Following the invasion of Professor Wole Soyinka’s Abeokuta residence by herdsmen and their cattle, the Noble Laureate, yesterday, berated Ogun State Police command for lying over the incident. In a statement he personally signed in Abeokuta, Soyinka said, “Cattle imperialism under any guise is an obscenity to humanity.”
He promised to commence a process of public sensitisation on the need to eliminate open grazing and called on the police to join hands with the agenda as it progresses.
Making “a special practical plea,” he drew the attention of the Federal Government to the need to make cattle wagons a priority following the resurrection of the railways. “I grew up with the regular sight of those practical conveyances. It is time to bring them back.”
According to the Nobel Laureate, the most distressful aspect of his recent interaction with cows and herders was that it had created a most unwanted distraction from the ongoing life-and-death Nigerian narrative. “One has to take time off to deal with distortions and fake versions, while students are being reportedly waylaid and killed and/or kidnapped in Ondo and farmers are being slaughtered in my own state. In short, the killings continue, even as panels are being launched to enquire into immediate past human violations,” he said.
“For those who truly seek details of the Ijegba incident, I hereby affirm that I was never physically attacked, neither did I attack any cows. The cows and herders did, however, attack my property – and not for the first time.
“The police need to be very, very careful, learn to be straightforward with public information. Failure to adhere to that obvious, basic form of conduct means that the public will lose total confidence in security agencies and constantly bypass them in times of civic unrest, no matter how trivial or deadly. How on earth could the police claim that cattle did not invade my property? It was. My grounds men knew the drill and commenced the process of expelling them.
“Fortunately, I was then driven out and was able to lend a hand by vehicle maneuvering. Both cattle and herdsmen were flushed out of my property.
Once they were outside the gates, I came down from the vehicle and beckoned the herdsmen to come over. At first, they pretended not to understand, then, as I approached, fled into the bush. We thereupon “arrested” the cows, confining them to the roadside, while I sent my groundsman, Taiye, to the police to come and take over. Since they took rather long in responding, I summoned a replacement and proceeded to the police station. On the way, we met a detachment, turned around, and together we returned to the scene of the crime. The police wanted to commence combing the bush for the fugitives but I stopped them – what was the point? Keep the cows, I advised, and the owner will show up. Of course, that owner eventually did.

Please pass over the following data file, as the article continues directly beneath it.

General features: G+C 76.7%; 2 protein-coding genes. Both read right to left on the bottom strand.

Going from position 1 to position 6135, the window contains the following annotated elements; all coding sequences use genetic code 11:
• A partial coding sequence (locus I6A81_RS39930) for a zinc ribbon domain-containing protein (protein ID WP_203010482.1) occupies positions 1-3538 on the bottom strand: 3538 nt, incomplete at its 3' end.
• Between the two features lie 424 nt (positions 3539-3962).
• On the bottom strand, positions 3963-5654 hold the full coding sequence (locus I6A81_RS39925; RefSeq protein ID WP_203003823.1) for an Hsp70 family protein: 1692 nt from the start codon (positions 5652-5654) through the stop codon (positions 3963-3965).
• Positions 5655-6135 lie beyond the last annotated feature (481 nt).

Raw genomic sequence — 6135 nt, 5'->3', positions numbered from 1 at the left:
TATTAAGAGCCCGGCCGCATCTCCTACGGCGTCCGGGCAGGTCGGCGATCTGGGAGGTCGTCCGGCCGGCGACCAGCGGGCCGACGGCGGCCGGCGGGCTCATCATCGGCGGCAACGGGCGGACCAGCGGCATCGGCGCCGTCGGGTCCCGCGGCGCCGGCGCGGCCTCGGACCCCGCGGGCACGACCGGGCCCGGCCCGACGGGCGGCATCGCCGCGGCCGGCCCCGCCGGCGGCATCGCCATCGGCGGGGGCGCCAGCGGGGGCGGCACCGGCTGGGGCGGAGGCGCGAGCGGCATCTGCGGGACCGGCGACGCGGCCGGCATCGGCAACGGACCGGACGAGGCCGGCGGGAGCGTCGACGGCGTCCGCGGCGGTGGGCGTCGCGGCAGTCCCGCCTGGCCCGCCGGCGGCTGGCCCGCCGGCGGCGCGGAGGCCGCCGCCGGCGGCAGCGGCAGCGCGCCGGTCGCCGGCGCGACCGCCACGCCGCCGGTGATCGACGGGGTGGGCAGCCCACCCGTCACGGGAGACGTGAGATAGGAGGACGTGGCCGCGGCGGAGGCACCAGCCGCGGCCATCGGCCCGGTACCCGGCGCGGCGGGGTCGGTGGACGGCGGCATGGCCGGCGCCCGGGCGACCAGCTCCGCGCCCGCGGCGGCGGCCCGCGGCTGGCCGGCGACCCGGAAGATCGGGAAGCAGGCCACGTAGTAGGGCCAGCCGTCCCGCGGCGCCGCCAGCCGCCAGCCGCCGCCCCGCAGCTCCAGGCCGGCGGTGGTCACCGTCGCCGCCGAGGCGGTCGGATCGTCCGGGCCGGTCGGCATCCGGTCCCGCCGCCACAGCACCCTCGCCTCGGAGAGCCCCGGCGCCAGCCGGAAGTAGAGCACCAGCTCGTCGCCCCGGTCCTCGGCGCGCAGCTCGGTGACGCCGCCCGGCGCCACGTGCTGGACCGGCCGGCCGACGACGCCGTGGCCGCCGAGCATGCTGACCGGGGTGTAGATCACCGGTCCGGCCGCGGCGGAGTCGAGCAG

“I thoroughly resent the police version, which suggests that the cows never invaded my home: the home is not just a building; it includes its grounds. And it was not a stray cow, or two or three. It was a herd – we have photos, so why the lie? It is so unnecessary, unprofessional and suspiciously compromised. The police suggest that I have nothing better to do than to go accosting cows on the public road – to what end?
“If the police demand proof, the next time such an invasion takes place, I warn that there will be no lack for cadaver affirmation and the police will be officially invited to join in the ensuing suya feast. So please, let us get serious!
“Getting serious means seeking with a sense of urgency, ways of terminating mayhem, impunity, and the homicidal culture being imposed on us through some near cultic business minority who just happen to trade in cattle. It means not giving up on peaceful solutions, but also being prepared for the worst. Those of my line of thought has been working on various ways of sensitizing the nation to the very real and imminent danger issuing from this cattle aberration.
Soyinka observed that the cattle and herdsmen menace challenges Nigeria as a cohesive entity and as communities of free individuals, committed to the dignity of existence.
IN the same vein, Governor of Benue State, Samuel Ortom, yesterday, sent a letter to President Muhammadu Buhari, urging him not to misconstrue the current outcry for justice and equity over the atrocities committed by herders in Nigeria as a war against the Fulani race.
In the letter titled: “Appeal to act before herdsmen drag Nigeria into a civil war,” dated February 8, 2021, Governor Ortom also pointed out the concerns in certain quarters over what he called inequalities in appointments, which he said creates the perception that the president is not being fair to all Nigerians.
Ortom said: “Your Excellency, these security challenges have assumed new dimensions where the now emboldened assailants and armed herdsmen daringly enforce their will on legitimate owners and occupants of ancestral lands.
“There are many areas of concern over the Federal Government’s actions and inactions, including the widely discussed concern over inequalities in key appointments. These have reinforced the perception that the administration is not fair and just to all Nigerians.”
The governor, however, expressed gratitude to the President for the many institutions established by the federal government in Benue as well as the deployment of the military to ensure security in the state.
On the herders’ issue, Ortom recalled the several letters he had written to the president drawing his attention to “the murderous activities” of some groups claiming to be representing the Fulani.